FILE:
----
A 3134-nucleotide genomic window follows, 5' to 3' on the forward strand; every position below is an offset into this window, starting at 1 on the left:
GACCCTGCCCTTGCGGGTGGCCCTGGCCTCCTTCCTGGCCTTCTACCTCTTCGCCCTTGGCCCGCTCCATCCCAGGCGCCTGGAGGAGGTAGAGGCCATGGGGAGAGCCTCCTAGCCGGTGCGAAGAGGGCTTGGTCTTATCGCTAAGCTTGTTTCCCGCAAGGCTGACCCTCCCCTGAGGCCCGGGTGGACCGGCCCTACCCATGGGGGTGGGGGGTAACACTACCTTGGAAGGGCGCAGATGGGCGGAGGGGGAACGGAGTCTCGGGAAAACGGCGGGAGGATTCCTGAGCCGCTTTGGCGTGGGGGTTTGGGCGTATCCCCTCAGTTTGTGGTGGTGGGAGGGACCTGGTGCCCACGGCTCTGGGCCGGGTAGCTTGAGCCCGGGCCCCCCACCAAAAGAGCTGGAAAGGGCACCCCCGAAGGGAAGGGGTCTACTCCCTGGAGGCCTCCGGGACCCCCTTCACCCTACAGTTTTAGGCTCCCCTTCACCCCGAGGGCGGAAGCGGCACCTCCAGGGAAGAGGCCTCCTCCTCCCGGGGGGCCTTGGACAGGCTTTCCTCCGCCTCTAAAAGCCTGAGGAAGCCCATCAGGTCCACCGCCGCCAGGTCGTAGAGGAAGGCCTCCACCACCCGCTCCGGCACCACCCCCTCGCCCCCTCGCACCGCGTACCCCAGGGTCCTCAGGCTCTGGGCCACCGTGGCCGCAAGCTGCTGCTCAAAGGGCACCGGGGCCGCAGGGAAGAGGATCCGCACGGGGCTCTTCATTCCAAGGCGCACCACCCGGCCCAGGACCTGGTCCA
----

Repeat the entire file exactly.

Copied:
A 3134-nucleotide genomic window follows, 5' to 3' on the forward strand; every position below is an offset into this window, starting at 1 on the left:
GACCCTGCCCTTGCGGGTGGCCCTGGCCTCCTTCCTGGCCTTCTACCTCTTCGCCCTTGGCCCGCTCCATCCCAGGCGCCTGGAGGAGGTAGAGGCCATGGGGAGAGCCTCCTAGCCGGTGCGAAGAGGGCTTGGTCTTATCGCTAAGCTTGTTTCCCGCAAGGCTGACCCTCCCCTGAGGCCCGGGTGGACCGGCCCTACCCATGGGGGTGGGGGGTAACACTACCTTGGAAGGGCGCAGATGGGCGGAGGGGGAACGGAGTCTCGGGAAAACGGCGGGAGGATTCCTGAGCCGCTTTGGCGTGGGGGTTTGGGCGTATCCCCTCAGTTTGTGGTGGTGGGAGGGACCTGGTGCCCACGGCTCTGGGCCGGGTAGCTTGAGCCCGGGCCCCCCACCAAAAGAGCTGGAAAGGGCACCCCCGAAGGGAAGGGGTCTACTCCCTGGAGGCCTCCGGGACCCCCTTCACCCTACAGTTTTAGGCTCCCCTTCACCCCGAGGGCGGAAGCGGCACCTCCAGGGAAGAGGCCTCCTCCTCCCGGGGGGCCTTGGACAGGCTTTCCTCCGCCTCTAAAAGCCTGAGGAAGCCCATCAGGTCCACCGCCGCCAGGTCGTAGAGGAAGGCCTCCACCACCCGCTCCGGCACCACCCCCTCGCCCCCTCGCACCGCGTACCCCAGGGTCCTCAGGCTCTGGGCCACCGTGGCCGCAAGCTGCTGCTCAAAGGGCACCGGGGCCGCAGGGAAGAGGATCCGCACGGGGCTCTTCATTCCAAGGCGCACCACCCGGCCCAGGACCTGGTCCA